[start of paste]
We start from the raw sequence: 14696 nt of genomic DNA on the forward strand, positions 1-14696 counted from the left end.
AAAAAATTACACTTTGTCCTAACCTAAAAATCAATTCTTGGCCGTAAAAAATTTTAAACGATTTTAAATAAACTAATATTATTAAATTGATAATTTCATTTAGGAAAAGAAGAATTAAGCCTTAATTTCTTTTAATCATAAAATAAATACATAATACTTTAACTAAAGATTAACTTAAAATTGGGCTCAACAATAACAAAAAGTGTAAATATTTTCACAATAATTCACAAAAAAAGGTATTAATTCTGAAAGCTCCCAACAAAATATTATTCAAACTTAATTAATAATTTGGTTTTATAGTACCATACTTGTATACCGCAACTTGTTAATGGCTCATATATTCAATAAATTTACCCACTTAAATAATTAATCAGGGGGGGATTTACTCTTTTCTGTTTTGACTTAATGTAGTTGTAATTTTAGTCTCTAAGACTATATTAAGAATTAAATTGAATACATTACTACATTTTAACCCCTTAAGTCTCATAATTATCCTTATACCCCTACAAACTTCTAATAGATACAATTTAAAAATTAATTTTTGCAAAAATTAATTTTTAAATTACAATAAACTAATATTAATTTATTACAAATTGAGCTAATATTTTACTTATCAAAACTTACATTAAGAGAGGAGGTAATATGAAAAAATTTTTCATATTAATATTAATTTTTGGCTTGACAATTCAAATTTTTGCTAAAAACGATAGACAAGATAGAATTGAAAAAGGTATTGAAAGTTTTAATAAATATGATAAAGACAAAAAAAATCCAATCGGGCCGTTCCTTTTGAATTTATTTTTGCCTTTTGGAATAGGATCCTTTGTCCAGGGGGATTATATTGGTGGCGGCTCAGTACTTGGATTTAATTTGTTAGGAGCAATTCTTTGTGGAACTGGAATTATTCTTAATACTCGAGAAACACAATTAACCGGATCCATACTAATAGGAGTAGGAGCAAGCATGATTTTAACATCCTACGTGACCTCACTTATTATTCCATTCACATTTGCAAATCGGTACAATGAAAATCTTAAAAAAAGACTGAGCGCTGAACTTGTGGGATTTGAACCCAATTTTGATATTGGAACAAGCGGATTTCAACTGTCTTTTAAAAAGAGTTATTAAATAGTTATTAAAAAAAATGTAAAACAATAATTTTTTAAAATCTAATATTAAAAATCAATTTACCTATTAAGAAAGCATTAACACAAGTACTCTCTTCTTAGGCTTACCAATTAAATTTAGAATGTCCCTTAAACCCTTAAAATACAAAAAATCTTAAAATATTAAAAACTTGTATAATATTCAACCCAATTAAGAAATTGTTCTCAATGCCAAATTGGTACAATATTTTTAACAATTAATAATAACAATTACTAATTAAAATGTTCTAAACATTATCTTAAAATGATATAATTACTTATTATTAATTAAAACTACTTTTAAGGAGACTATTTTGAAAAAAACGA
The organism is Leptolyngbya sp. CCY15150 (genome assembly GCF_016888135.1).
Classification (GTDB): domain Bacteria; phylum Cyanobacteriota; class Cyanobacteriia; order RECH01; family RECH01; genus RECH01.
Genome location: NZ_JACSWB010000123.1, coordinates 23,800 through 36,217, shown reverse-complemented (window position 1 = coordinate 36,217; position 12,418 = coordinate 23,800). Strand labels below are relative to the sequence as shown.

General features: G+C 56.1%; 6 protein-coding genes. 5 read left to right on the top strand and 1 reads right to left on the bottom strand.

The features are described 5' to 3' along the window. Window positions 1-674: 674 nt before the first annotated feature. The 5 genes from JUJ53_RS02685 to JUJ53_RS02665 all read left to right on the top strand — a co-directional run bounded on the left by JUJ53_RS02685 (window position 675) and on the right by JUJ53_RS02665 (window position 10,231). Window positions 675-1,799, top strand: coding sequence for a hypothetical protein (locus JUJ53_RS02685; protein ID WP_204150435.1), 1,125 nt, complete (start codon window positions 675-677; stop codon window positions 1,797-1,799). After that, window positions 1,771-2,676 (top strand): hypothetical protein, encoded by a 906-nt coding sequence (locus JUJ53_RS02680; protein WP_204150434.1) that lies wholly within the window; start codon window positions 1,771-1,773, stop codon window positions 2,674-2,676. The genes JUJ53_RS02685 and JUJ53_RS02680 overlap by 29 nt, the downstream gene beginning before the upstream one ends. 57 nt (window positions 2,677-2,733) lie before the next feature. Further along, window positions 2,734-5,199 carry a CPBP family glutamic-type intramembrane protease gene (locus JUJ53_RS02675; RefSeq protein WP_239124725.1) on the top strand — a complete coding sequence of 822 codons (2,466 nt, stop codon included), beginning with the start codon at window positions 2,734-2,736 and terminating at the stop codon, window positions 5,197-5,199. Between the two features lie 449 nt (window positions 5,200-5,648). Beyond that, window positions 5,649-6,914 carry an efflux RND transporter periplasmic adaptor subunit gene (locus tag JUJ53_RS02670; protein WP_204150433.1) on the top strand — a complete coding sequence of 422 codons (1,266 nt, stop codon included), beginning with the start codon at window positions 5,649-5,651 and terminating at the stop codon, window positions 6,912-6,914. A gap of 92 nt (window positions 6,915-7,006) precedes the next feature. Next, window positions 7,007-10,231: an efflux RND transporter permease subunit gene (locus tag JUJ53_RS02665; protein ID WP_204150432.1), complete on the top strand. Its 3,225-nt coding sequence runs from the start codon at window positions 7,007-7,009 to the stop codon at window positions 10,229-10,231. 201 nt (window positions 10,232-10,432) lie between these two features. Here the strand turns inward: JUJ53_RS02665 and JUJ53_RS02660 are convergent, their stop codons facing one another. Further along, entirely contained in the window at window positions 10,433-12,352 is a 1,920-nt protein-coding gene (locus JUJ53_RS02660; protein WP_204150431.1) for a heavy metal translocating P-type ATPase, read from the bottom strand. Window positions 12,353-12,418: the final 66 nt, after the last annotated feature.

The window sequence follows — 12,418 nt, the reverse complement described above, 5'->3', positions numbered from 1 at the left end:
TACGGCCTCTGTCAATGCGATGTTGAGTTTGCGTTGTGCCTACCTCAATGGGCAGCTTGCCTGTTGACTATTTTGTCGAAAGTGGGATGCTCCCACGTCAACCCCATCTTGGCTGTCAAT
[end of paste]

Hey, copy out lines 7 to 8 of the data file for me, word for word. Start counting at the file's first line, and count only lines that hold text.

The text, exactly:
The features are described 5' to 3' along the window. Window positions 1-674: 674 nt before the first annotated feature. The 5 genes from JUJ53_RS02685 to JUJ53_RS02665 all read left to right on the top strand — a co-directional run bounded on the left by JUJ53_RS02685 (window position 675) and on the right by JUJ53_RS02665 (window position 10,231). Window positions 675-1,799, top strand: coding sequence for a hypothetical protein (locus JUJ53_RS02685; protein ID WP_204150435.1), 1,125 nt, complete (start codon window positions 675-677; stop codon window positions 1,797-1,799). After that, window positions 1,771-2,676 (top strand): hypothetical protein, encoded by a 906-nt coding sequence (locus JUJ53_RS02680; protein WP_204150434.1) that lies wholly within the window; start codon window positions 1,771-1,773, stop codon window positions 2,674-2,676. The genes JUJ53_RS02685 and JUJ53_RS02680 overlap by 29 nt, the downstream gene beginning before the upstream one ends. 57 nt (window positions 2,677-2,733) lie before the next feature. Further along, window positions 2,734-5,199 carry a CPBP family glutamic-type intramembrane protease gene (locus JUJ53_RS02675; RefSeq protein WP_239124725.1) on the top strand — a complete coding sequence of 822 codons (2,466 nt, stop codon included), beginning with the start codon at window positions 2,734-2,736 and terminating at the stop codon, window positions 5,197-5,199. Between the two features lie 449 nt (window positions 5,200-5,648). Beyond that, window positions 5,649-6,914 carry an efflux RND transporter periplasmic adaptor subunit gene (locus tag JUJ53_RS02670; protein WP_204150433.1) on the top strand — a complete coding sequence of 422 codons (1,266 nt, stop codon included), beginning with the start codon at window positions 5,649-5,651 and terminating at the stop codon, window positions 6,912-6,914. A gap of 92 nt (window positions 6,915-7,006) precedes the next feature. Next, window positions 7,007-10,231: an efflux RND transporter permease subunit gene (locus tag JUJ53_RS02665; protein ID WP_204150432.1), complete on the top strand. Its 3,225-nt coding sequence runs from the start codon at window positions 7,007-7,009 to the stop codon at window positions 10,229-10,231. 201 nt (window positions 10,232-10,432) lie between these two features. Here the strand turns inward: JUJ53_RS02665 and JUJ53_RS02660 are convergent, their stop codons facing one another. Further along, entirely contained in the window at window positions 10,433-12,352 is a 1,920-nt protein-coding gene (locus JUJ53_RS02660; protein WP_204150431.1) for a heavy metal translocating P-type ATPase, read from the bottom strand. Window positions 12,353-12,418: the final 66 nt, after the last annotated feature.

The window sequence follows — 12,418 nt, the reverse complement described above, 5'->3', positions numbered from 1 at the left end: